Neither Chris nor I knew much about the LOMAC tester; Fred as the equipment owner did. It sure would have saved some work if we had talked with Fred. This is a story of how doing things in an incremental fashion creates more work. Efficiency is one of the E’s of engineering; it often requires a holistic view to practice it.
For one of my first projects in the Product Assurance (PA) organization at IBM (circa 1985,) my manager, Phil, assigned me to work under Chris. Chris had a test chip which paired input and output circuits through a simple connection on the chip. As part of a Gate Array technology, they needed to be evaluated. Chris assigned me to make measurements on these circuits. The resulting data would be compared to the designer’s specifications (link to previous post.) In setting up the measurements Chris specifically requested that I measure VCC going to the test chip with every measurement. He mentioned that this can sometimes change.
The VCC value never changed. In hindsight, I surmise that Chris had this experience on a different measurement system. If only we had asked Fred. Only after I had programmed LOMAC and taken the measurements did I talk to Fred about my program. Fred informed me that the extra measurements were unnecessary due to capabilities of the tester. In general, power supplies on test equipment have less variation than the power supplies in a computer system.
Now I had 2X the data points in the resulting data; the measurement of VCC’s had to be filtered out. So I wrote another computer program to pull only the output measurements before I plotted the data. If only we had asked Fred, I would not have had to do this extra step.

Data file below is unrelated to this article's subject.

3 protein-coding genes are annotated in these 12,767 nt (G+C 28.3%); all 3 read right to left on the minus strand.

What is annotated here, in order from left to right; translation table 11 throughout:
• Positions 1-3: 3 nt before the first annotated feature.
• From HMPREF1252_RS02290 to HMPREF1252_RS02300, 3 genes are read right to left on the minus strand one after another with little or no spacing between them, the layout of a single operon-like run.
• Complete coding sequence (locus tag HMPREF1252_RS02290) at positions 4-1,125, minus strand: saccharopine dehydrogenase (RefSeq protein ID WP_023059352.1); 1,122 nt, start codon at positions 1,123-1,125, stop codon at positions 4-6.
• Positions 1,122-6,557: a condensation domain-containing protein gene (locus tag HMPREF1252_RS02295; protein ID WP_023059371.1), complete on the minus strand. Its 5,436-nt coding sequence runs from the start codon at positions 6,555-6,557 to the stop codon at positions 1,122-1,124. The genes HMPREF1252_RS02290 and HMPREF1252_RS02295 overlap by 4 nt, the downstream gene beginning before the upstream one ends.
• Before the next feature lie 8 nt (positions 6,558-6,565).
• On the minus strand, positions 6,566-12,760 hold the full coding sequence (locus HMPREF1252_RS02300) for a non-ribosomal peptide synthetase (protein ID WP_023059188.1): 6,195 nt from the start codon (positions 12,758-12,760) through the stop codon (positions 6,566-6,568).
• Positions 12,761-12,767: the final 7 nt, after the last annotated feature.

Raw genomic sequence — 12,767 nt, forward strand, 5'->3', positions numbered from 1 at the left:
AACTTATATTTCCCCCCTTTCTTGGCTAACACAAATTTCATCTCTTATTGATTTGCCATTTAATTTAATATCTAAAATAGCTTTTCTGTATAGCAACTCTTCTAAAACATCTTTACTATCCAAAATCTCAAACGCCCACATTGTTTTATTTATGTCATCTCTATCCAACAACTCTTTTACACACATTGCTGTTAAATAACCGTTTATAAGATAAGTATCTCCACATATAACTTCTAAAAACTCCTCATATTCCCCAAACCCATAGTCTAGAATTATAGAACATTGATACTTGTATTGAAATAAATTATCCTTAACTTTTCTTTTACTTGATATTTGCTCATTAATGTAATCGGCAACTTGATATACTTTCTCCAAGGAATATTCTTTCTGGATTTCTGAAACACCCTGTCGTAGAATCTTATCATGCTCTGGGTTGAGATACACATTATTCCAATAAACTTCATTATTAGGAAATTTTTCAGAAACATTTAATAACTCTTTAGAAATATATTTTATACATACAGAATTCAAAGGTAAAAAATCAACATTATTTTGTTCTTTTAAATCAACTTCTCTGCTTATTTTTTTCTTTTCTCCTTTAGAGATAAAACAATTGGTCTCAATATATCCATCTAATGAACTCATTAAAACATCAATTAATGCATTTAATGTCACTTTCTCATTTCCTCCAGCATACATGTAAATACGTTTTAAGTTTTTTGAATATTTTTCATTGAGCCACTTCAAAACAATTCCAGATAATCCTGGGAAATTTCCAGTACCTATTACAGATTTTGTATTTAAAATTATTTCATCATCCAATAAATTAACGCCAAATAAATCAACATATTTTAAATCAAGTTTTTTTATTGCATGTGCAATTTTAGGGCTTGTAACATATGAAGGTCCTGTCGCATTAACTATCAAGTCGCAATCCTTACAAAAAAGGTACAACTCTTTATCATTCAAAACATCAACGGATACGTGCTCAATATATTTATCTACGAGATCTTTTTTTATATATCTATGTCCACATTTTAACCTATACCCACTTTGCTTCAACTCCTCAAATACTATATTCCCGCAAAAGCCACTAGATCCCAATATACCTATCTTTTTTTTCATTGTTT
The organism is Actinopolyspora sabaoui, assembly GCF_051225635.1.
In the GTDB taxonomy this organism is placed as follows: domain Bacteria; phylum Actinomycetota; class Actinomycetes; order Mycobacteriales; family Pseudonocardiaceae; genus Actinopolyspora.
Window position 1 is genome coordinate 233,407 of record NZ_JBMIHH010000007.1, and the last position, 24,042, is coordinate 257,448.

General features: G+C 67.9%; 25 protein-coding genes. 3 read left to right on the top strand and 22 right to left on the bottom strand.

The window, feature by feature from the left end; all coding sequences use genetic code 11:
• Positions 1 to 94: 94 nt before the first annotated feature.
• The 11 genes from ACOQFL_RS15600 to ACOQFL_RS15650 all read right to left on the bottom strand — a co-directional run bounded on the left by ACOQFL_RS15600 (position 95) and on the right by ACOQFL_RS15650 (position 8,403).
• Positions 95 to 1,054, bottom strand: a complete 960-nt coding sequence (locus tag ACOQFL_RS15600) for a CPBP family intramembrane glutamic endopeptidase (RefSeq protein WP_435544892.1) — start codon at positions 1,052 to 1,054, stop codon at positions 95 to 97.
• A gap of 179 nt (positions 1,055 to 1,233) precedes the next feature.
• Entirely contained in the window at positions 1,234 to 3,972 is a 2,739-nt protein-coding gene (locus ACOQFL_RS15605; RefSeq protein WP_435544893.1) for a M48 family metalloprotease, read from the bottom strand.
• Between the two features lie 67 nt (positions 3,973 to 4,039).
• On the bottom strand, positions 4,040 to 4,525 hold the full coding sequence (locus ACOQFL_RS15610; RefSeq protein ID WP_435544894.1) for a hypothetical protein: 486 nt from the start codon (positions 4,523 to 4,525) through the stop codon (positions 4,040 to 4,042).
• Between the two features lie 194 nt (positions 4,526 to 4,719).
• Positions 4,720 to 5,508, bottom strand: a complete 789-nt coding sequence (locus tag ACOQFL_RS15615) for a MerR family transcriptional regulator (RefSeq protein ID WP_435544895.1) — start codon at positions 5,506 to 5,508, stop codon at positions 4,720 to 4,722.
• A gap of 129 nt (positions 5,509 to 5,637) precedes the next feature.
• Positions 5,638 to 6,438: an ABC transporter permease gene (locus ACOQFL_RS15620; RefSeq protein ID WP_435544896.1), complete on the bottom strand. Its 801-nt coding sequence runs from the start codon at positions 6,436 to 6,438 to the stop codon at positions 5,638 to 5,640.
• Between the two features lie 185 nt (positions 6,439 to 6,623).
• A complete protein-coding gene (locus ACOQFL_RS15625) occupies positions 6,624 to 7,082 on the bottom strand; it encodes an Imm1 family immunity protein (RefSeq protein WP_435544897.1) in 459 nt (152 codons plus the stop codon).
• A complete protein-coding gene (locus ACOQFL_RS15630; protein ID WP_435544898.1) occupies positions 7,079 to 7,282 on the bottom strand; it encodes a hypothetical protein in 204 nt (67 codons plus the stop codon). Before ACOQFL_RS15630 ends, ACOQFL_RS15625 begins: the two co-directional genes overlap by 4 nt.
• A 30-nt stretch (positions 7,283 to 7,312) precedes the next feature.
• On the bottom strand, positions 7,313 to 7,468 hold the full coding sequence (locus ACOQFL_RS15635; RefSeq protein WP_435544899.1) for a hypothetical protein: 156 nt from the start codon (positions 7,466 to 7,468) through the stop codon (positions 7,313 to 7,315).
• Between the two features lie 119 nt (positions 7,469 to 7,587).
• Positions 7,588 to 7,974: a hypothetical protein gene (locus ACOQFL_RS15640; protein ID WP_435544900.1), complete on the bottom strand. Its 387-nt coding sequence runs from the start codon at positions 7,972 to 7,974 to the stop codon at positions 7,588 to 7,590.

Chris had a valid concern when he requested that VCC be measured. Understanding the LOMAC’s power delivery performance would have been a better first step instead of assuming the worst case. To practice Efficiency requires taking a holistic view, which necessitates finding out more than just the task in front of you. So, when I work with measured data, my first question has become: what’s the measurement capability of the system?
Have a productive day,
Dear Reader–What memory or question does this piece spark in you? Have you taken too much data because you didn’t see the big picture? What perspectives do you have on Efficiency and the holistic point of view? Please share your comments or stories below. You, too, can write for The Engineers’ Daughter– See Contribute for more information.
In the Mid 1980’s IBM had both CMOS and Bi-polar silicon processes. The circuits evaluated here were bi-polar and used Emmiter Coupled Logic (ECL).
Oveview of ECL Interesting to note that it was invented by an IBM engineer Hannon S. Yourke
ECL differs from the other popular circuit style called TTL
The output circuits evaluated were most likely push-pull style